Delhi ’s AK 47
S. Madhusudhana Rao
Delhi Chief Minister Arvind Kejriwal never finds fire power wanting. In the latest salvo he fired on Monday, he called for a ‘referendum’ to decide on the status of Aam Aadmi Party (AAP)-ruled state. He is reported to have asked the Urban Development department to prepare a feasibility report setting a timeline and the legal department to expedite work on a draft bill for full statehood to be submitted to the central government.
“The government is keen on having the Election Commission conduct the referendum as it will carry more weight. In case that option is not available, the government is ready to conduct it on its own,” an official is reported to have said.
Why did the darling of the Delhi masses suddenly raise the Delhi statehood when there is no dearth of issues to be bothered about in the national capital? Civic problems, for example, are as common and galore as any other city in the country despite the fact that Lutyens’ Delhi is unique in many respects.
Exactly, that’s the problem. It is neither a full-fledged state nor an autonomous region with powers. It is something in between and that semi-status has been continuing for decades and no government at the centre wants to change the status quo. That is a stifling situation for anyone who will become the chief minister of Delhi. If the ruling party at the national seat of power and in the state is the same, people can hope for smooth working relationship. Sometimes, even if both are of the same hue, still they spar over jurisdictions and powers in turf wars. For example, the previous Congress government headed by Sheila Dixit who lost the Assembly poll to Kejriwal.
If the state and central governments are headed by two different parties, the friction will be frequent. It will also produce a lot of sound and fury. That’s what is happening in Delhi with two disparate parties AAP and BJP trying to take on each other. In the process, AK loves to prickle the saffron party bosses with his populist campaigns and blame games for all Delhiites’ problems. To be in perpetual limelight, Kejriwal needs to get his mojo working and bringing up the statehood issue is part of that strategy.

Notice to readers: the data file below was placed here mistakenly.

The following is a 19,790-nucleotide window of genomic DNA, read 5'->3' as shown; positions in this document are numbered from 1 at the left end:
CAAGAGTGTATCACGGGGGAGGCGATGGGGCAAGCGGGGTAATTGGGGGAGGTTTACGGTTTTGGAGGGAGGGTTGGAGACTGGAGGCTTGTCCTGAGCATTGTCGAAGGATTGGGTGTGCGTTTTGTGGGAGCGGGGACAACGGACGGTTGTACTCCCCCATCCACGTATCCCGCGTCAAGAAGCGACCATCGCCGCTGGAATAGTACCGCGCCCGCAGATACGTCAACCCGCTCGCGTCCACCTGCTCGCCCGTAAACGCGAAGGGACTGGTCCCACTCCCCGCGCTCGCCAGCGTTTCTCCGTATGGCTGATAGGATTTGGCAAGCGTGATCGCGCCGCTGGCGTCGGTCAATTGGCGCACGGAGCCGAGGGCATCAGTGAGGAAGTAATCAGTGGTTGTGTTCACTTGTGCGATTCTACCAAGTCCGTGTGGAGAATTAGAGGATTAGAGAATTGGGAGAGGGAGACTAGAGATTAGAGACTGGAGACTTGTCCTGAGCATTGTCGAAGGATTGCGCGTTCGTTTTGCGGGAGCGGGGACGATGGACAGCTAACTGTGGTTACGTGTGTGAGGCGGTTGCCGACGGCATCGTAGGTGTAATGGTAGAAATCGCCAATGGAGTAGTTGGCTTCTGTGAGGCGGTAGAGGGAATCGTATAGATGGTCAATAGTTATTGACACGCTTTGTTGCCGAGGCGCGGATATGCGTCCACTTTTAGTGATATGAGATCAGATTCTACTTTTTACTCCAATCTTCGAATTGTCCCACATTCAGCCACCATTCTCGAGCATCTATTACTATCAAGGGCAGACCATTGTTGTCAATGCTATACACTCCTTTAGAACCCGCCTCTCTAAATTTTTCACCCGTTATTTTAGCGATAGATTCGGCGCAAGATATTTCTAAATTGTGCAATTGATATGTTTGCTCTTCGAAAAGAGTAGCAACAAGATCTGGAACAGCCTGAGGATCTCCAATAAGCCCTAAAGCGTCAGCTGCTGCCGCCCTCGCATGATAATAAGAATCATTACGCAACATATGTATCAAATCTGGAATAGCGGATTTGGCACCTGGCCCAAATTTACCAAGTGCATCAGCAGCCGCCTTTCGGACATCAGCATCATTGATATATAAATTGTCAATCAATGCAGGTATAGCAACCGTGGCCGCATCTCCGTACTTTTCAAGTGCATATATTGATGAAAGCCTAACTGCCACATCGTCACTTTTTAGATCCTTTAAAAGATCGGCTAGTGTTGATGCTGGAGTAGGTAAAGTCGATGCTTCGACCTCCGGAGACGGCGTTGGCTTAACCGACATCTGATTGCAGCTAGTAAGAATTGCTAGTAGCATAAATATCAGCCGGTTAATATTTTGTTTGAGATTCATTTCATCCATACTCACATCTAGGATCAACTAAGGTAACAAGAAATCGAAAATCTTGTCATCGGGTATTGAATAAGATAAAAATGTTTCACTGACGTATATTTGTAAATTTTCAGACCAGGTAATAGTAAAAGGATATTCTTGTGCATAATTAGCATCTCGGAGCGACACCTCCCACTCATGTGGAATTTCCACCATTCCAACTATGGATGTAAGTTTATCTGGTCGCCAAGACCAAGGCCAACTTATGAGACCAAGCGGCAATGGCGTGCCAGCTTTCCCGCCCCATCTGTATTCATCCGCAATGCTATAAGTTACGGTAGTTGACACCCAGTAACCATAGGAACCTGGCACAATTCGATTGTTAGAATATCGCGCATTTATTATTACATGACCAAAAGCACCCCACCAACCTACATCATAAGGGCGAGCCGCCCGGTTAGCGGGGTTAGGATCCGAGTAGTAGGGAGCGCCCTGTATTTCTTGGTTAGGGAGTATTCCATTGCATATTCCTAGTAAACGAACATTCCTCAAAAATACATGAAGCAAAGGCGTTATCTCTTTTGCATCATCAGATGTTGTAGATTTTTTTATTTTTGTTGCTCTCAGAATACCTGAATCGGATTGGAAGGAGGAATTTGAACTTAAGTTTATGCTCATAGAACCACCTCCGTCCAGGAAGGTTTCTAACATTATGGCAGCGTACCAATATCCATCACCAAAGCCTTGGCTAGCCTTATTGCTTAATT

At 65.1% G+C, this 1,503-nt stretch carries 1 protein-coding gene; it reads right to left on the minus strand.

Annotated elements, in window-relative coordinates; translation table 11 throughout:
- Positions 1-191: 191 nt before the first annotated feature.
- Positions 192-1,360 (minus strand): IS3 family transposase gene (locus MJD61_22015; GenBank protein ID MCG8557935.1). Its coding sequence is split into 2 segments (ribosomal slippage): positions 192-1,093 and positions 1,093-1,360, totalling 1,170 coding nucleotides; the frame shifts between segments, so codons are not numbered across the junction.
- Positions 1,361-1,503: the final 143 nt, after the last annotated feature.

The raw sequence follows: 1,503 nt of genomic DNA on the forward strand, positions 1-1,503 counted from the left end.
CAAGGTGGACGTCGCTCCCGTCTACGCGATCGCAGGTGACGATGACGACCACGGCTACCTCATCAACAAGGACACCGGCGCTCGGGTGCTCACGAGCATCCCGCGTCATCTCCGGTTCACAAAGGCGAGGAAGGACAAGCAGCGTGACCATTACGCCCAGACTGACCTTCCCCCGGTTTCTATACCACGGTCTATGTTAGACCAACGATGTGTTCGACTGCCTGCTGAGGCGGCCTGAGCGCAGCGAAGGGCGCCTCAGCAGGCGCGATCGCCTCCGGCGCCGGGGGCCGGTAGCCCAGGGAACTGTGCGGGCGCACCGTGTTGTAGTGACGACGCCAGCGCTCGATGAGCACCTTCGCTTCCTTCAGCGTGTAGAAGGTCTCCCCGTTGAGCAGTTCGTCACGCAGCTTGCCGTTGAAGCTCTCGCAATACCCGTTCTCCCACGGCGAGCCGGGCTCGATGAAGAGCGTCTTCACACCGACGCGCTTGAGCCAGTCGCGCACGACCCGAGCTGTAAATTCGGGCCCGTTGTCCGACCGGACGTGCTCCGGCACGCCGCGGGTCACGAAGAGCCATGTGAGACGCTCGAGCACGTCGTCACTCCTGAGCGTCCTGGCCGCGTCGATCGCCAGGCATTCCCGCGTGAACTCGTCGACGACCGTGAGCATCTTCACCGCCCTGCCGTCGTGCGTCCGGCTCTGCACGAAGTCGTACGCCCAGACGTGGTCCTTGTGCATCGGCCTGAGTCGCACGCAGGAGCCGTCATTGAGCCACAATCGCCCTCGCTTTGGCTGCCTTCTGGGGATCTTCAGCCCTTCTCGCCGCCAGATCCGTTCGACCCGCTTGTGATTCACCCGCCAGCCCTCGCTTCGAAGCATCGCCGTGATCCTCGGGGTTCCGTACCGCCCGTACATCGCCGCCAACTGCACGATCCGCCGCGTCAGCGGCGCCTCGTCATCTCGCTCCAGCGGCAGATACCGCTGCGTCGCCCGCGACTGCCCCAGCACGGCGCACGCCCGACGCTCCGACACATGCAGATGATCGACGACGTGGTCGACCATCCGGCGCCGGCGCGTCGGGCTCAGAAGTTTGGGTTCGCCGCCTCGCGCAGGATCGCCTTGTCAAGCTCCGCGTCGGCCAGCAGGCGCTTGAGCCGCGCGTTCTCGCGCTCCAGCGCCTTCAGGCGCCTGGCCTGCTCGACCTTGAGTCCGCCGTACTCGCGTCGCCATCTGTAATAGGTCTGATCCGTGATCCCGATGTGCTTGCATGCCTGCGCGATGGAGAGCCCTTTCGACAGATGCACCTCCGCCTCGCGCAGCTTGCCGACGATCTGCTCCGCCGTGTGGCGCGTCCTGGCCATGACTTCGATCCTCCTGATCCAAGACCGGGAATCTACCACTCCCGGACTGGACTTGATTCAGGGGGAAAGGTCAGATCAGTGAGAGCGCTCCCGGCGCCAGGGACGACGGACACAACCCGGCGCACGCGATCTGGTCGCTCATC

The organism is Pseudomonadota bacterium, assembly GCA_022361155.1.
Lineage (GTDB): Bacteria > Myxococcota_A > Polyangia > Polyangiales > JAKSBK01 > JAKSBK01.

True, one of his election promises is to get full statehood for Delhi. Earlier, even BJP, when it was in opposition, had been demanding it but now the party is silent after it came to power because it does not want to disturb the status quo since it suits its interests. But now Kejriwal has upped the ante by proposing to take the issue to the people instead of leaving it in the hands of parliamentarians.
His call for ‘referendum’ has no precedence in this country. In fact, there is no constitutional provision for referenda unlike in the Western democracies where every controversial and contentious issue is decided by the people through ‘yes’ or ‘no’ vote. Greek referendum on European bailout package for the debt-ridden country is the latest. Whether the Greece vote has inspired Kejriwal we don’t know. But he looks set to go ahead by first preparing the ground for a confrontation with the centre, knowing full well that an issue-based vote has no statute sanction in India.
Surely, he is not ignorant of the Constitution which makes it clear that “the national capital can’t be under a state or a local government.” However, in 1991, the parliament passed the Government of National Capital Territory of Delhi Act to tackle the administrative issues. The reason for giving Delhi a peculiar status is to safeguard it from the point of national interest.
Whatever noise one makes, nothing could be done to grant Delhi full statehood. Moreover, Constitution has to be amended to change Delhi status. Then, why is Kejriwal calling for a ‘referendum’? Obviously, to try to build up pressure on the Modi government. It’s a tactical move that is bound to fail. Instead, he should sort out the irritants that are causing the friction between Delhi government and the Centre. When he reassumed office with a convincing majority, one of his promises made to the people was he would work with the Modi government in an amicable manner without treading a confrontationist path. But, his words and deeds belie that assurance.
More dangerous, however, is Kejriwal’s gross move to put before the people a specific issue to decide without thinking its consequences and repercussions at the national level.